- BOAC Airline Bag
The navy blue bag resting to the right of the bed, replicates the bag that Hendrix used as his guitar tool kit. Spare strings and plectrums were kept within and he took it everywhere with him.
Hendrix enjoyed board games including Monopoly, Risk and Twister.
The acoustic guitar on the bed is a copy of the original Hendrix used to work out riffs and arrangements, and played at parties in the ﬂat. Check out the video of Hendrix playing Hound Dog after his gig at the Royal Albert Hall in February 1969. Etchingham remembers that this guitar was always on the bed or propped up against the bed so that Hendrix could write songs, noodle away or jam with his guests. This replica has been restrung to match Hendrix’s left-handed stringing. Hendrix kept his electric guitars and amps along with clothes in the room next door (now the Record Room) that he and Etchingham used for storage.
- Page of Lyrics
On the bedside table, there is a photocopy of Hendrix’s handwritten lyrics to Voodoo Chile and Voodoo Child (Slight Return).
- Beogram 1000 Turntable
Take a closer look and spot the ha’penny taped to the arm. Etchingham explains that they had to weigh it down to prevent it from jumping.
- Lowther (Acoustas) Speakers
Etchingham says that they were always playing music in this room. They were regularly blowing the cardboard cones inside the speakers and having to take them down to a local Bromley electrical shop to have them ﬁxed.
- Record Collection
The records displayed beside the record player are copies of the records that Hendrix had. Hendrix was interested in many genres of music from jazz and blues to classical albums of Handel, Holst and Bach. He kept them in no particular order.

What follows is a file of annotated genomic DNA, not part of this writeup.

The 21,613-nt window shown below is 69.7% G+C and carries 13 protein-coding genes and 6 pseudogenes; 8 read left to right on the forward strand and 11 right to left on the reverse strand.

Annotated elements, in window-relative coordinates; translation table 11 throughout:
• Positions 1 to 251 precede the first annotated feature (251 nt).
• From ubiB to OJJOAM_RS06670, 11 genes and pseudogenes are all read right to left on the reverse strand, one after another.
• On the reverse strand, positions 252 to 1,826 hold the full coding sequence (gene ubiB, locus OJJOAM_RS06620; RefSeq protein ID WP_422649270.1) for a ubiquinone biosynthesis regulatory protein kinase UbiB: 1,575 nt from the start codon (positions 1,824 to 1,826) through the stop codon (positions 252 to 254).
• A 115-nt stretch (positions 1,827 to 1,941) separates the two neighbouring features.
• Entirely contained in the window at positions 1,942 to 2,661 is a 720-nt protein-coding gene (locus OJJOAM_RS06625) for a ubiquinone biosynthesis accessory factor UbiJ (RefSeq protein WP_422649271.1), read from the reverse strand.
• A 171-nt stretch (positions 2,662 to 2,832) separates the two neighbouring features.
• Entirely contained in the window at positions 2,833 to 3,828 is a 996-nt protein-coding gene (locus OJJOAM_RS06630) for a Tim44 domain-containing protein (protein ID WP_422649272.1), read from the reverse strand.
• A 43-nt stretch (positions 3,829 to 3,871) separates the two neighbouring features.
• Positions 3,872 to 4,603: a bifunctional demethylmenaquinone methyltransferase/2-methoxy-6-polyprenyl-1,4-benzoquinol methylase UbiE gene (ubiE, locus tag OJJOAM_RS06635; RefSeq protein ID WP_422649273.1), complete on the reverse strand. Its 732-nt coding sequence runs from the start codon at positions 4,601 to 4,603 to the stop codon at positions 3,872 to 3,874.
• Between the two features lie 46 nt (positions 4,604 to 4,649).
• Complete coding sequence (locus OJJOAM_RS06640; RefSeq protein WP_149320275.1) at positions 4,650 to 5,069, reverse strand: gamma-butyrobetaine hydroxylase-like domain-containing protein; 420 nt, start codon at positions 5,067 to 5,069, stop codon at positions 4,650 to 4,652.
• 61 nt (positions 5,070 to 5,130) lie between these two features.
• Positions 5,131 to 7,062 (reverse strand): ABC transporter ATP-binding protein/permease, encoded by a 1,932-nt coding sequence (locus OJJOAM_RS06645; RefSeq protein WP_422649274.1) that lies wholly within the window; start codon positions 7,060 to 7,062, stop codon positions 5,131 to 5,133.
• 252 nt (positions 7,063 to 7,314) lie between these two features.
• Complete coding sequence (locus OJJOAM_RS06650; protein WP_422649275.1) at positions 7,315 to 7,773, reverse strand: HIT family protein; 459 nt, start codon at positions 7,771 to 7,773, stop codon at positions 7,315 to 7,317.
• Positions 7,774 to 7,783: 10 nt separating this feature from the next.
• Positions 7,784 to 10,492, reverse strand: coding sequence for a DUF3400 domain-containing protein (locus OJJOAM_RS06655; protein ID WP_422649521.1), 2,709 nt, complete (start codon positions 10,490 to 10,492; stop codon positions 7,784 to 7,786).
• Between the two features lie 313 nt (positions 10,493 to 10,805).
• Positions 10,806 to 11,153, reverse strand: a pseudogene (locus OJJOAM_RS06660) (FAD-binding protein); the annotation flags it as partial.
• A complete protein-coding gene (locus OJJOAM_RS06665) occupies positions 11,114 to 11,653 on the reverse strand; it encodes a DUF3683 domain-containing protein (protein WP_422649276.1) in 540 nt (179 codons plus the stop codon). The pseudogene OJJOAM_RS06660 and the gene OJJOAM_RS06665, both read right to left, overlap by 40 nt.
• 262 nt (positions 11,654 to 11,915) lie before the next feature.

- White Boxes on Shelves
To the right of the ﬁreplaces there is a pile of thin white boxes on built-in shelves. These boxes replicate the stack of ¼ inch reel-toreel tape that Hendrix kept here. Hendrix would have kept all of his recordings from studio sessions and he also had his own portable reel-to-reel recorder.
Food and Drink
- Mateus Wine Bottle
Hendrix was pictured drinking Mateus Rosé in the ﬂat several times. Wine was difﬁcult to get outside of restaurants and bars in London, in 1969. Living above Mr Love’s Café, where Mateus Rosé was being served, meant that Hendrix and Etchingham could have bottles sent up, often with dinner too as neither of them were any good at cooking. On the window ledge in the Record Room next door, you will ﬁnd a bottle of Mateus left outside to chill because the couple couldn’t be bothered to go upstairs to their fridge. They also drank Löwenbräu beer.
- Whiskey Decanter
Hendrix drank Dimple whiskey and kept a decanter full for entertaining guests. It was his drink of choice (when he wasn’t drinking Mateus Rosé or English Breakfast Tea, of course).
- Dog Bear
The original Dog Bear is featured in various photographs of Hendrix and Etchingham. A fan knitted it for Hendrix and it moved 3 ﬂats with him. This dog bear was re-created by Handel & Hendrix in London volunteer, Judy Roose and smaller versions are available in the shop.
- Books in Cabinet
Hendrix enjoyed reading science ﬁction and Etchingham remembers reading Dracula during her time here. Night of Light by Philip José Farmer contributed to Hendrix’s inspiration for Purple Haze.